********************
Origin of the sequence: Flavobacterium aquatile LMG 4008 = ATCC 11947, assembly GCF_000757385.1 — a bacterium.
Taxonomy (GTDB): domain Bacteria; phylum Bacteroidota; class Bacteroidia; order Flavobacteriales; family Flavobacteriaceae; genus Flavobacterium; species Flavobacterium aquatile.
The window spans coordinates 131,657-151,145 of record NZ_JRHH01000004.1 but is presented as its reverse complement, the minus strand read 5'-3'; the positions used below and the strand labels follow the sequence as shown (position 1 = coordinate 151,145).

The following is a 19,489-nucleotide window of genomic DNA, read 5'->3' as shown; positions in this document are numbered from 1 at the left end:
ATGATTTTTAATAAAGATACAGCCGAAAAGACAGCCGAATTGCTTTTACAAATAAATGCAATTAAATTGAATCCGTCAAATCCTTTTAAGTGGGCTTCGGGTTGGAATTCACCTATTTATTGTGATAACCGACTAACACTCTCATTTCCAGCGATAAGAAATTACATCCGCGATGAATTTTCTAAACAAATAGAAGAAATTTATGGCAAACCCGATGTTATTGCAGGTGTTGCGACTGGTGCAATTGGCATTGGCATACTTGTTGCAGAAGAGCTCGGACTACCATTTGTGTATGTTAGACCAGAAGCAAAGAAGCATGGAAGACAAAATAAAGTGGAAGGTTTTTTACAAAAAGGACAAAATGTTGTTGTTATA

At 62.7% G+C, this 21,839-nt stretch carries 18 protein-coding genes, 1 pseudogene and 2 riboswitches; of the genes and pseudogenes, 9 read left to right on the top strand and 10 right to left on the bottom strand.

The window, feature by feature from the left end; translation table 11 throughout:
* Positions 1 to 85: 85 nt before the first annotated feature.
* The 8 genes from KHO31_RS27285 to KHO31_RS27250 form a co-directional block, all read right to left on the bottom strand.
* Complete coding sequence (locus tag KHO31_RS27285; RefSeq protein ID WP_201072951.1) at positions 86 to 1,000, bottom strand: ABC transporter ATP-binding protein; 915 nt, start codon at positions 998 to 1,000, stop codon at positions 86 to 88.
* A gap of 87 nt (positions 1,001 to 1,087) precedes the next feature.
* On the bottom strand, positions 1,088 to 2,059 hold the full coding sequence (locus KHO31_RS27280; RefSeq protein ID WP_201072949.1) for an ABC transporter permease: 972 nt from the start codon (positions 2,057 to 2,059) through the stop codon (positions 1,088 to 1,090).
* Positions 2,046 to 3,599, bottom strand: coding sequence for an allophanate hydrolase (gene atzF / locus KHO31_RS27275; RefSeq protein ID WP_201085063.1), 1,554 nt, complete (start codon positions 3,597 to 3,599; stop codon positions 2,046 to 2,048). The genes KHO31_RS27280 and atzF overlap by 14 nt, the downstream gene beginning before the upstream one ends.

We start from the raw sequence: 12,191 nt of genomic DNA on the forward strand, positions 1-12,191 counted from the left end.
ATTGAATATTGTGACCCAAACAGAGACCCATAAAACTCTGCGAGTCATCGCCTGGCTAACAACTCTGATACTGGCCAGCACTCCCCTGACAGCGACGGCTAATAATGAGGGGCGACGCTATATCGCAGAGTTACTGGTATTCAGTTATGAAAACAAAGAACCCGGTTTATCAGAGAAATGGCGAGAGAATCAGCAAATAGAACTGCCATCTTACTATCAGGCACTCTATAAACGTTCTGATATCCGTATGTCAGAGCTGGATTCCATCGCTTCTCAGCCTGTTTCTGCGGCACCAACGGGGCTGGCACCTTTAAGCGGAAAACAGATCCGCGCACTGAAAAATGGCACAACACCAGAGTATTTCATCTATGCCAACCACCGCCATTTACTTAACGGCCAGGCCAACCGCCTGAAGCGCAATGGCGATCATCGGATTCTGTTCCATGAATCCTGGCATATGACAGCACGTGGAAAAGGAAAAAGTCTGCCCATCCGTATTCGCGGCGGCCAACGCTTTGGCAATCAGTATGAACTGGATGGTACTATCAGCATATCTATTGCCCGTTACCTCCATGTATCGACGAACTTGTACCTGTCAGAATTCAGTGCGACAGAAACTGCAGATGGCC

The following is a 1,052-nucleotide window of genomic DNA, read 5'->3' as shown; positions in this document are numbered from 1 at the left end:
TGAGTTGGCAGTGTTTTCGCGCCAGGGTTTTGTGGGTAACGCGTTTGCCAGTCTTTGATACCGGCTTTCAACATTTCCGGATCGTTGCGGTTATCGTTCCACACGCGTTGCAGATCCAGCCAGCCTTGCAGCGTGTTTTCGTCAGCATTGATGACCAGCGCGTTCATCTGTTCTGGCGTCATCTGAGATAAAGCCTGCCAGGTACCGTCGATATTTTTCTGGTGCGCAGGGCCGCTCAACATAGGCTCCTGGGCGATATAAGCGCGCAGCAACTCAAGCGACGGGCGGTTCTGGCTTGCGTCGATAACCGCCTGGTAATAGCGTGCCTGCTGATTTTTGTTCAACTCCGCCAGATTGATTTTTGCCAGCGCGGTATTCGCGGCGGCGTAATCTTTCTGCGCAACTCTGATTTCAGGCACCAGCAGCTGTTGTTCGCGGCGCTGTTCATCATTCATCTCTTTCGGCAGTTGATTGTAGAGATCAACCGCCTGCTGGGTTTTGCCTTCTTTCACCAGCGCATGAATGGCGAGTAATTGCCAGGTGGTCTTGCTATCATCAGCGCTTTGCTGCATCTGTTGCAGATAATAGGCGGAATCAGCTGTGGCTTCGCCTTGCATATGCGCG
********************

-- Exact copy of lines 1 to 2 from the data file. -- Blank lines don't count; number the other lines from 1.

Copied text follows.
Origin of the sequence: Flavobacterium aquatile LMG 4008 = ATCC 11947, assembly GCF_000757385.1 — a bacterium.
Taxonomy (GTDB): domain Bacteria; phylum Bacteroidota; class Bacteroidia; order Flavobacteriales; family Flavobacteriaceae; genus Flavobacterium; species Flavobacterium aquatile.